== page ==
7 Tips For E-commerce Success

7 Tips For E-commerce Success

E-commerce, and creating an online shop is a great way to bring in customers from all around the world, and it can seriously increase the exposure of any type of business. However, if you don’t set your shop up correctly, it will all go to waste and you will not be very successful in an already busy market. Customers already know what to expect from an excellent online store, and if they don’t see it, they aren’t likely to buy from you. Here’s what to watch out for and some tips to improve your e-commerce store.

1. A proper basket process

Customers always expect to see a traditional shopping process when they purchase something from your e-commerce store. This means that they should be able to select an item, put it into their basket, and then proceed from their basket summary to the checkout. This is where you will present them with the final cost of their choices as well as any delivery charges, and the option to proceed to payment. If you skip stages or add in anything unnecessary, it will make them feel disconcerted or confused.

2. Mobile browsing

It’s essential that your website has a responsive design, meaning that it will be easy for customers to browse through your shop on their smartphones. This is more important than ever, as the majority of internet browsing is now done through phones and tablets. If your site doesn’t work well on mobile, you might not get much custom at all.

3. Good quality photographs

Your images should show the product from many different angles, as well as in use with a model if applicable. Customers expect to be able to see high-quality photographs which they can zoom into and which show all the relevant details they need. If they can’t see everything they need to, they might not trust your site enough to make the purchase.

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4. Different payment options

How will customers pay for your items? They are likely to expect some different options, such as paying by card or using a payment service like PayPal. It’s a good idea to offer a few options so that they can choose what is best for them, but it’s also important to pick carefully. Going for trusted household names will help customers trust the checkout process.

5. Clear information

How large is the item? How long will the delivery take? Does it have any allergy warnings? What ingredients are used to make it? What age groups is it suitable for? How can they return it if there is a problem? What size should they be looking for? These are the kinds of questions that customers might be asking as they browse your site. Make sure this information is clearly listed and signposted so that they can get the information they need to convince them to buy from you.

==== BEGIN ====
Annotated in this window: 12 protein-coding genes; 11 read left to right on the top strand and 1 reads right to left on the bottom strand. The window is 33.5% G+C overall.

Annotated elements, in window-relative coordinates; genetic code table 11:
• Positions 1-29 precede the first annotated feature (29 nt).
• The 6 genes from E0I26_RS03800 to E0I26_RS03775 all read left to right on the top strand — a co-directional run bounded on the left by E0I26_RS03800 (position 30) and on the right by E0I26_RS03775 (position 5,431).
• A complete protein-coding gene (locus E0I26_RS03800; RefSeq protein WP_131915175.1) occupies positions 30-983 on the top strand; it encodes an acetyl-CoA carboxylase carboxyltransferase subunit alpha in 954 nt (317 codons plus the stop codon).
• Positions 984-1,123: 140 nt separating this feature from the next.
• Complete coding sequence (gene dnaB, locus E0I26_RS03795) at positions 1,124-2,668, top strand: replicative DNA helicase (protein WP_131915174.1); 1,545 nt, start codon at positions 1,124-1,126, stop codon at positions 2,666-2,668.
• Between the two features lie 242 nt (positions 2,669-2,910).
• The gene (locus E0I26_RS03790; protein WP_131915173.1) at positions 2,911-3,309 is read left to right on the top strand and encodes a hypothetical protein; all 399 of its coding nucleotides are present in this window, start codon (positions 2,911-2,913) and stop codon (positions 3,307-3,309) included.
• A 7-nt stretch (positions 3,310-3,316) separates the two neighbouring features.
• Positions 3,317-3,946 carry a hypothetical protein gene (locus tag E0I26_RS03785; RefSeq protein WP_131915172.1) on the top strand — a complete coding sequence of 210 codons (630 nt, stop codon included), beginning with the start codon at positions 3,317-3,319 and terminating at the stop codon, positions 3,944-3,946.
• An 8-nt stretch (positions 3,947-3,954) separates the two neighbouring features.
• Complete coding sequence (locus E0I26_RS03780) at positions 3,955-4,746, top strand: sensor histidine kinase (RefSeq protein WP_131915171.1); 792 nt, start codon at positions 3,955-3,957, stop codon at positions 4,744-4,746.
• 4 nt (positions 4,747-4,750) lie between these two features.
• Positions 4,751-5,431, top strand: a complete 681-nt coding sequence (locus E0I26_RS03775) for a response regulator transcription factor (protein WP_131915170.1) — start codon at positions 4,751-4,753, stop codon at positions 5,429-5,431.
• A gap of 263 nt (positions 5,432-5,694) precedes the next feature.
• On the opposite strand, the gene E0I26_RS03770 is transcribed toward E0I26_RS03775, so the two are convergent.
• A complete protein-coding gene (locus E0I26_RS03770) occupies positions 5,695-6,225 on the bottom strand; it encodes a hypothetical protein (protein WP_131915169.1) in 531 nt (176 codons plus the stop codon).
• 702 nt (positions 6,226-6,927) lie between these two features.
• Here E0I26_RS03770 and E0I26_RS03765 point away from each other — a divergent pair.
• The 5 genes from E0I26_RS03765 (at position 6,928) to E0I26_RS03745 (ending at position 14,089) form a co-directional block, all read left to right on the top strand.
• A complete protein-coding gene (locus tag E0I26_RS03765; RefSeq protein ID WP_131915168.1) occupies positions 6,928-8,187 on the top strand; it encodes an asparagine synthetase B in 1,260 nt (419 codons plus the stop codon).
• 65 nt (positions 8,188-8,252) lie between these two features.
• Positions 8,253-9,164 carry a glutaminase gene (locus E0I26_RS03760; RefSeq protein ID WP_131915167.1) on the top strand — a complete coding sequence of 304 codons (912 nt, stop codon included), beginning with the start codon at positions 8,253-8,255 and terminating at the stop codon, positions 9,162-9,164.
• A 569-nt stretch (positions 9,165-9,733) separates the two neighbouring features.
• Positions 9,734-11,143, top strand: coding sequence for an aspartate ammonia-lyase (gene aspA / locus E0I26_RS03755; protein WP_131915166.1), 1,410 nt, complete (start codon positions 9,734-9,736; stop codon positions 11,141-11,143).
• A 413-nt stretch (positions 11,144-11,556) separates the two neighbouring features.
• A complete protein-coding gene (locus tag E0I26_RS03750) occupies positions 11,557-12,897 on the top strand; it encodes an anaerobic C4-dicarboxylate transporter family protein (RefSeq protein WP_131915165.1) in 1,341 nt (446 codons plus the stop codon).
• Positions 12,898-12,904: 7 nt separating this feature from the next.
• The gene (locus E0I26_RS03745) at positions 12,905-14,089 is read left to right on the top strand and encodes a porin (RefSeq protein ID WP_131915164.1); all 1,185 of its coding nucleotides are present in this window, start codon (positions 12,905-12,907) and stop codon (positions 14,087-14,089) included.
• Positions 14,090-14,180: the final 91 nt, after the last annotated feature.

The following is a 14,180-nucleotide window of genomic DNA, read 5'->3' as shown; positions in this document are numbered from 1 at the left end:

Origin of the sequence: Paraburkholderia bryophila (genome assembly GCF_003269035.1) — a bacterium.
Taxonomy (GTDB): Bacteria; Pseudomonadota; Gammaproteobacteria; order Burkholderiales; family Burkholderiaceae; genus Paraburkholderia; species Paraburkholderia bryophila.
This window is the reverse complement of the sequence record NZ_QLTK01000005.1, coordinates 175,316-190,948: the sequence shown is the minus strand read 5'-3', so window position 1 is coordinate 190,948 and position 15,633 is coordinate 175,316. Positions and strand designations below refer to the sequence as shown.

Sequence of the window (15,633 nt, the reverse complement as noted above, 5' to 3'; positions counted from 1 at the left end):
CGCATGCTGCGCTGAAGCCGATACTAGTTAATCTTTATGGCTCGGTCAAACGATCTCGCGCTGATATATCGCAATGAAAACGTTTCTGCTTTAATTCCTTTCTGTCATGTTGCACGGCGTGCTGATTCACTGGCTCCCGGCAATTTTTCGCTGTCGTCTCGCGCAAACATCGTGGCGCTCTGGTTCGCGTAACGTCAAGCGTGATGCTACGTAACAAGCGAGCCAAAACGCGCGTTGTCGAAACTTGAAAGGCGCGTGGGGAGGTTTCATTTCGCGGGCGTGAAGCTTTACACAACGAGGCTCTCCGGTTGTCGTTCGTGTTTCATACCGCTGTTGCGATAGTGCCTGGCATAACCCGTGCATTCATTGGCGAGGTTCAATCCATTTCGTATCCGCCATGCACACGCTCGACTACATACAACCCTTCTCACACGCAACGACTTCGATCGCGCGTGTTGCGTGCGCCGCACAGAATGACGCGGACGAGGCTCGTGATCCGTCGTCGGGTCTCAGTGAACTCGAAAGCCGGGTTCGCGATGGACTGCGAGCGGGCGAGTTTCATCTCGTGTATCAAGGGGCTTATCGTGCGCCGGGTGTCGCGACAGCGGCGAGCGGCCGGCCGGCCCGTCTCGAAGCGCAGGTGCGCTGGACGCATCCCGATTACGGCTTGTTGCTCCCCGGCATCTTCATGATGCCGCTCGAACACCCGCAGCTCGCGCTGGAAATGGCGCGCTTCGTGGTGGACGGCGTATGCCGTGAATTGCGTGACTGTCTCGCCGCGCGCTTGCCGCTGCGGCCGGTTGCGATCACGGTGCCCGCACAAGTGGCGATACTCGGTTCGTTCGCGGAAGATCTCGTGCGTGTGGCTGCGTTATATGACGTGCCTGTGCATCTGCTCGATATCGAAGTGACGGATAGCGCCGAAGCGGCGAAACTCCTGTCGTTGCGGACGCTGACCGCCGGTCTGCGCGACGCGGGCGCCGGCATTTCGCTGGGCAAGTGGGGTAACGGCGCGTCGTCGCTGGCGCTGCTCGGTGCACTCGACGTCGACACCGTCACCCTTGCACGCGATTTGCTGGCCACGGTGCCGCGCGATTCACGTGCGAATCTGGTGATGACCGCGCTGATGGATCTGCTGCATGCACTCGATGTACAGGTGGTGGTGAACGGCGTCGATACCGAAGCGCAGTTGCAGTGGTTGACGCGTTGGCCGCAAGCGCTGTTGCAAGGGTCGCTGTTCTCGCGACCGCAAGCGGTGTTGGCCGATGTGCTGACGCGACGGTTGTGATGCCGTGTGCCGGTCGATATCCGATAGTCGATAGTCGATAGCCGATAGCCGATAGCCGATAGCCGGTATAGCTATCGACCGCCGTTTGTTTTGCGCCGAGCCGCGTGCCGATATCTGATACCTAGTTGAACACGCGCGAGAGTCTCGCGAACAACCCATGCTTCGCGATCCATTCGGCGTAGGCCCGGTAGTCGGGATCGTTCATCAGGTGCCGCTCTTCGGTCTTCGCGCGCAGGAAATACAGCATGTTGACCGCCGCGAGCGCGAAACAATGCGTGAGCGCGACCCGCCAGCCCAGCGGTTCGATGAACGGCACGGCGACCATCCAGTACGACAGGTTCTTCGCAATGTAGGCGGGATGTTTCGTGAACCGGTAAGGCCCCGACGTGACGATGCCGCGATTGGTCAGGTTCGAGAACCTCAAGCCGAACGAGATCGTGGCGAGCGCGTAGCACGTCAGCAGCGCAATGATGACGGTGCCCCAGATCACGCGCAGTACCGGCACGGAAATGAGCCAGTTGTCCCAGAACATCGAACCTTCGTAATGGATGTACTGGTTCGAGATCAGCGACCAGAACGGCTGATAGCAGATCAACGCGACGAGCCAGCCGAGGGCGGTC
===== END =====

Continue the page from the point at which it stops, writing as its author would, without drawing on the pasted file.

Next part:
6. Reasonable practices

Customers expect that you’ll be able to ship out items in a matter of days unless they are made to order, and they won’t be intending to pay the earth for delivery. Be aware that taking too long, or charging too much, could cost you a sale. Keep your prices and policies as reasonable as possible to avoid losing customers during the checkout process; or even afterwards.

7. Privacy notices

As part of GPDR requirements, you should be showing privacy and cookie notices on your site. This doesn’t have to be taken to an extreme, but it should be clearly written and easy for customers to read and understand. If you don’t have this information available, you might be breaking the law – but more importantly, customers might feel suspicious that your services are not above board. This is a normal part of browsing the internet by now, so you shouldn’t avoid adding it because you think it puts customers off: the opposite is actually true.

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There’s a lot to think about when creating the right customer experience for your e-commerce store, but there’s a simple way to figure out how to do things properly: Head to an online retailer that you trust and shop with yourself; then take a look at how they do things. You’ll soon get the right idea of what needs to be written where, and how the experience should feel for the buyer if you see it from the buyers perspective yourself.

Sara Elicon
Sara Elicon

Sara started her technical writing career years ago as an IT Project Manager creating both business and technical documents. With experience in composing manuals and guides, she turned her love of writing toward consumer tech and the internet. She is currently working as a writer and CEO of MoboHost.

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